- The Washington Times - Sunday, March 23, 2003

CAMP NEW JERSEY, Kuwait, March 23 (UPI) — One American paratrooper was killed and 12 were wounded in a grenade attack on a command tent of the 101st Airborne division, allegedly a "fragging" incident by one of their own comrades in arms, Joint Command officials confirmed Sunday.

The incident, in the rear base tents of Camp Pennsylvania, is still under investigation and the suspect soldier is being held, Joint Command officials told United Press International. The suspect was identified as Sgt. Asan Akbar, who was with an engineering unit attached to the First Brigade of the 101st Airborne.

"One man from the unit is in custody and investigations are continuing," a U.S. military spokesman said. "This incident is no longer considered to have been a terrorist attack by some external force."

One civilian witness on the scene, who had helped to treat the wounded, said that two grenades were thrown into two tents in the staff quarters of the First Brigade in the 101st division and that at least four soldiers had been seriously injured.

Other reports said the soldier in custody is a Muslim who had been deeply unhappy about the war against Iraq and that there had for some time been considerable friction between him and other soldiers in his unit.

"Resentment, I guess," one U.S. military spokesman said when asked what the motive of the attack might have been.

In Washington, a source told UPI the First Brigade of the 101st had been issued ammunition in advance of deployment. The suspect tossed one grenade into the command tent, fatally injuring an intelligence officer, threw another grenade into a second tent, and then threw a third into the tent where the brigade commander was sleeping, the source said. The source said the command sergeant major in the tent smelled the fuze burning and threw the commander onto the floor, but the grenade failed to explode. After the first grenade exploded the suspect opened fire with his M-16 rifle and then ran, the source said. The Pentagon said it could not confirm the details.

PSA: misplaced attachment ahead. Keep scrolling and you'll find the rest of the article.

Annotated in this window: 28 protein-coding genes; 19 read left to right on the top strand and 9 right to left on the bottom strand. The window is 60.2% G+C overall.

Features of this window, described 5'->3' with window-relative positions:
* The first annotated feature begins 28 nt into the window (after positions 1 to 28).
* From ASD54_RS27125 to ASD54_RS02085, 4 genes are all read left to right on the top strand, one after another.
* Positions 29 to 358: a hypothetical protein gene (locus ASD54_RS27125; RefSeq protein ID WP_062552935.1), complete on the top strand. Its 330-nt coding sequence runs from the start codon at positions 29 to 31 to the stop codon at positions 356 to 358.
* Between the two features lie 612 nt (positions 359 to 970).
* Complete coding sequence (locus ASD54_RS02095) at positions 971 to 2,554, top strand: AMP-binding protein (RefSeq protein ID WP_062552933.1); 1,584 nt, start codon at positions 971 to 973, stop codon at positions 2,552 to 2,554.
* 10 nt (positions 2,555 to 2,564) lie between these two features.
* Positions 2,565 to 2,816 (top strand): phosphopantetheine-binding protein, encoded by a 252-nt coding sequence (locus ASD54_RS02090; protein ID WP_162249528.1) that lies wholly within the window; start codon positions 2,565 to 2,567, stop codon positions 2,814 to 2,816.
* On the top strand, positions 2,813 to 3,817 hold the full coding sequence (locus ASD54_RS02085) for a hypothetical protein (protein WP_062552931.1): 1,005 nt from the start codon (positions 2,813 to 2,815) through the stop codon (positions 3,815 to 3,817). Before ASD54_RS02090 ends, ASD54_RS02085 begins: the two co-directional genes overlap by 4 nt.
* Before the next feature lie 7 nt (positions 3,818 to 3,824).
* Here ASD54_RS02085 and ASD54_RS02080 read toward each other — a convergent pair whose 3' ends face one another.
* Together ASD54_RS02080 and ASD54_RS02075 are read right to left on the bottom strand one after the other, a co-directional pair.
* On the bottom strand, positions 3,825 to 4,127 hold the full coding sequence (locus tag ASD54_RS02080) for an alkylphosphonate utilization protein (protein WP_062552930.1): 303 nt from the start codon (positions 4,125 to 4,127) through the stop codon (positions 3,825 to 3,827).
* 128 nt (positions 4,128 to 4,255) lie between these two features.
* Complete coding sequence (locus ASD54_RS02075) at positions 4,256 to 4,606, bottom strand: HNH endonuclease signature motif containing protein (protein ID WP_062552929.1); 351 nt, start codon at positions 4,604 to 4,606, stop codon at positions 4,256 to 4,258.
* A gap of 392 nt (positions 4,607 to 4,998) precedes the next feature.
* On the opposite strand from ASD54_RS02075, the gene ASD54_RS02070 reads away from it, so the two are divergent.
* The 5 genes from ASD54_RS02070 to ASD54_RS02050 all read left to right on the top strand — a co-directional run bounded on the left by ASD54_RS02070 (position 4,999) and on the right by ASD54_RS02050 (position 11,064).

"Fragging," a term from the Vietnam War, usually has meant the deliberate killing of officers or sergeants by troops under their command, usually by rolling a fragmentation grenade into their quarters.

In Vietnam, it was a sign of very low morale during an unpopular war and was often associated with drug use. But in Kuwait, U.S. troop morale has been high, and narcotics are generally not seen as a problem in the modern U.S. army.

The closely guarded camp, stretching over nearly 20 square miles, lies some 15 miles outside Kuwait City. The vast tented encampments, called Camp Pennsylvania and Camp New Jersey, were once home to over 120,000 troops and are now increasingly vacant with more troops deployed to Iraq.

The 101st Airborne is one of the few combat units which still has many troops in Kuwait. The 3rd Infantry Division, the U.S. Marines and the British troops are all now deep inside Iraq, having packed their tents and left Kuwait earlier in the week.

Some units of the 101st Division, including the whole of its 3rd Brigade, joined the drive on Baghdad Friday. The remainder are on alert for other missions, possibly to fly north to the Kurdish-held regions of northern Iraq or for helicopter-borne assaults to seize airports or other strategic points.

The Joint Command has standing orders for stiff security measures in the camps and training grounds of the 230,000 coalition troops, including naval patrols against suicide boat attacks like the one which damaged the USS Cole in Aden Harbor, Yemen, in October 2001.

Copyright © 2019 The Washington Times, LLC. Click here for reprint permission.

The Washington Times Comment Policy

The Washington Times welcomes your comments on Spot.im, our third-party provider. Please read our Comment Policy before commenting.


Click to Read More and View Comments

Click to Hide